The Saw movies all have different individual storylines, but center around Jigsaw who sets intricate traps for people to enforce his own set of jurisdiction. This is intensely psychologically screwy and has some of the most creative traps and challenges that I've ever seen. These movies keep you on your toes and thinking and this series is definitely worth a binge watch.

​3. "Sinister 2"

This movie follows the same premise of the first, but with some new families that add a fairly gruesome element to the mix. Definitely a quality sequel.

​2. "Sinister"

"Sinister" follows the story of a family that moves into a house and finds a bin of tapes that show detailed tapings of a child in the family murdering their family before miraculously disappearing. When strange things start happening within the family that moved in, it's only a matter of time before history tries to repeat itself. This is by far my favorite newer scary movie. It has a pretty cool pattern to it and it was pretty intense once you figured out the pattern.

​1. "Hocus Pocus"

"Hocus Pocus" tells the story of the Sanderson sisters who used to rule the land by luring in children to feast on back in the day until they were vanished indefinitely to only be resurrected by a virgin lighting the black flame candle in their old house. On a particular Halloween, a few kids light the candle and set the sisters free to roam the world for a Halloween. This is THAT movie. There is no Halloween movie that will ever compare to "Hocus Pocus." It's only terribly scary if you're younger, but it's a classic for people of all ages.

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Minority Representation Was Never Just About Historical Accuracy

Gemma Chan's casting in "Mary Queen of Scots" has far more reach and impact beyond the issue of historical accuracy.


The past year has been regarded as a revolutionary time for Asian representation, and it seems to begin with what came to be known as "Asian August" in 2018. The momentum from "Asian August" has carried through into 2019. A recently prominent figure in Asian representation is Gemma Chan, who starred in "Crazy Rich Asians" and "Captain Marvel." Her role as Bess of Hardwick in "Mary Queen of Scots," however, drew some criticism from viewers, who questioned the casting of an Asian woman as a white historical figure. Chan has since responded to this criticism in her Allure cover story.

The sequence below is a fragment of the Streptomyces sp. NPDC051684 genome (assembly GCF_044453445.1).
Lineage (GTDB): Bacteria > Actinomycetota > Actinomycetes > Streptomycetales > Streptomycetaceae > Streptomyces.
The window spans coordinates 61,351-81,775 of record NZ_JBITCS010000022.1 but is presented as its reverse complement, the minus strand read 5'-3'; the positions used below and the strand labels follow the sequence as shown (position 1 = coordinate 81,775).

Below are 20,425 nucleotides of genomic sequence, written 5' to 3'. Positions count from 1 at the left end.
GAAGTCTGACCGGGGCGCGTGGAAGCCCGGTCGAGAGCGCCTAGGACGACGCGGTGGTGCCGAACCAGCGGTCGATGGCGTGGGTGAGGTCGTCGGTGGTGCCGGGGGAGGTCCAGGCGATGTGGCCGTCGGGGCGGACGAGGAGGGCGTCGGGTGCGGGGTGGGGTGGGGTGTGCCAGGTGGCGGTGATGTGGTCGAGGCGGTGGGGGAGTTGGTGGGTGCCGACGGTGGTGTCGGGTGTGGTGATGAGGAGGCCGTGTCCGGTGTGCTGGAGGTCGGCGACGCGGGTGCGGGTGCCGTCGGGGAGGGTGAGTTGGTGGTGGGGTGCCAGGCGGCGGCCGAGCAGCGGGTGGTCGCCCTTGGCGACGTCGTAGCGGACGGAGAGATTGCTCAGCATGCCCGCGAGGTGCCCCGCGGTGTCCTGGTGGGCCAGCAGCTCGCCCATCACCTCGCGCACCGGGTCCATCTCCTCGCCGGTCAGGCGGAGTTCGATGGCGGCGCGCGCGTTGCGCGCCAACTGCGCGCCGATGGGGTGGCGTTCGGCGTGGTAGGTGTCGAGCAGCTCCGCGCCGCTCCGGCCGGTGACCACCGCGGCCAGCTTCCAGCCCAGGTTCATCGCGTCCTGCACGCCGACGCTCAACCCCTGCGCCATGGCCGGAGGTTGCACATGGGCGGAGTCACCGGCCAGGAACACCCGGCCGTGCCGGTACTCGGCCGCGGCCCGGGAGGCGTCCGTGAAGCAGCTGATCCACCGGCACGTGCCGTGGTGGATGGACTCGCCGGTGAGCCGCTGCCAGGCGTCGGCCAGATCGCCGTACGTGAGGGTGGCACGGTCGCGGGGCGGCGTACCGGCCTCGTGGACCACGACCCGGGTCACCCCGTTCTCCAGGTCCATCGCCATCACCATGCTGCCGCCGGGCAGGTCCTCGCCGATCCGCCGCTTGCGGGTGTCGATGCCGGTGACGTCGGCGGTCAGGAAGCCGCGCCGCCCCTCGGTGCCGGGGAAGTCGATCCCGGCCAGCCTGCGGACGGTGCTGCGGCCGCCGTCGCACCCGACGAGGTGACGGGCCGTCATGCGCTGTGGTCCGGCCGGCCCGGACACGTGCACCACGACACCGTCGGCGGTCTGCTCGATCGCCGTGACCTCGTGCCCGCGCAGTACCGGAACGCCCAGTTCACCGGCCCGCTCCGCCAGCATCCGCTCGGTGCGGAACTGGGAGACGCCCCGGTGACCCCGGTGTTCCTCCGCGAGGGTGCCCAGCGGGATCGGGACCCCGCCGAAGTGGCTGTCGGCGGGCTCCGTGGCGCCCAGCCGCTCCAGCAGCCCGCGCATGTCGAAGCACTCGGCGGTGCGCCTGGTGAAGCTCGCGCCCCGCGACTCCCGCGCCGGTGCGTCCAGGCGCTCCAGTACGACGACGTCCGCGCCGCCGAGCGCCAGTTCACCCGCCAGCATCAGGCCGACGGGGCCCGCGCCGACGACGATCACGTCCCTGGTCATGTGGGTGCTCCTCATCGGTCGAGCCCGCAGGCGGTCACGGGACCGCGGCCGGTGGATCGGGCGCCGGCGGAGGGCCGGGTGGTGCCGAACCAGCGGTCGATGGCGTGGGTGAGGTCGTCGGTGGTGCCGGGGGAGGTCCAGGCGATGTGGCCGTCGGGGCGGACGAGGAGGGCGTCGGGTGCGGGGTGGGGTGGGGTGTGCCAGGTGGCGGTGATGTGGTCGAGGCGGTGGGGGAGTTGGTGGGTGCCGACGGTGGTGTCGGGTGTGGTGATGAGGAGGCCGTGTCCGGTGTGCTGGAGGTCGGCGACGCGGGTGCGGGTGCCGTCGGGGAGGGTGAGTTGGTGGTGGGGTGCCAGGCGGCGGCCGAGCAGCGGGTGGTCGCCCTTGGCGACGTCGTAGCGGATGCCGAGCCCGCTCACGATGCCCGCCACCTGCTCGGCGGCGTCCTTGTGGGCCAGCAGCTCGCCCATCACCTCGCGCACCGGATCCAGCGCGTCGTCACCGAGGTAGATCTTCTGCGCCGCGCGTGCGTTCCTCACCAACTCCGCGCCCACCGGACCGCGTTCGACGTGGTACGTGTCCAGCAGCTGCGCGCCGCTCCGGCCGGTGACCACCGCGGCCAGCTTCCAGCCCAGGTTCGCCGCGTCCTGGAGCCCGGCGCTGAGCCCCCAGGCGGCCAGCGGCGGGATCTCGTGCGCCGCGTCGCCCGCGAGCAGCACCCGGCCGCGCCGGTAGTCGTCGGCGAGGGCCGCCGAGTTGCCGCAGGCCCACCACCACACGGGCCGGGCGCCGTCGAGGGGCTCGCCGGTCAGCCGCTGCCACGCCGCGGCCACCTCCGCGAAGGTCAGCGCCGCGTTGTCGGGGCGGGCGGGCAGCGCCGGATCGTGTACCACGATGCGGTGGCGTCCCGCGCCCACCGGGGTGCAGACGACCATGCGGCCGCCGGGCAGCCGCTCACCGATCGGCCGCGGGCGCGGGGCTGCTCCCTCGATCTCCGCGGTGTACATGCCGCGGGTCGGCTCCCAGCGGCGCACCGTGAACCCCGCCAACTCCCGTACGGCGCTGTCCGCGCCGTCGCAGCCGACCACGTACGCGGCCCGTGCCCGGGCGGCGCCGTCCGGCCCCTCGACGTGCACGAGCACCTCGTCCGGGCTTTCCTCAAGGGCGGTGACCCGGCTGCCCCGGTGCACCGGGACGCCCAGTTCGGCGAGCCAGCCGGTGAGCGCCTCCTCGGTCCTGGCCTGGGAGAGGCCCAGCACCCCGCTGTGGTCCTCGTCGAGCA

Chan stated in Allure, "Why are actors of color, who have fewer opportunities anyway, only allowed to play their own race? And sometimes they're not even allowed to play their own race." To this, she added, "If John Wayne can play Genghis Khan, I can play Bess of Hardwick." She makes an important point about representation here: many roles of historical figures of color have been played by white actors. Actors of color have very few opportunities, and in many cases, are even denied roles of historical figures of their race.

It's true that a major argument for better representation has been accuracy to the source material, but the actual issue of representation is not about historical accuracy. The push for better representation is a push to see more actors of color onscreen and to open up more opportunities for actors of color, especially when white actors are placed in roles of historical figures of color. Gemma Chan brings up John Wayne, who was in yellowface for his role of Genghis Khan.

The barring of actors of color, who already have fewer opportunities, from the roles of these historical figures is the true problem, not a lack of accuracy to the source material. There is a backlash when a white actor plays the role of a person of color because actors of color already have very limited opportunities.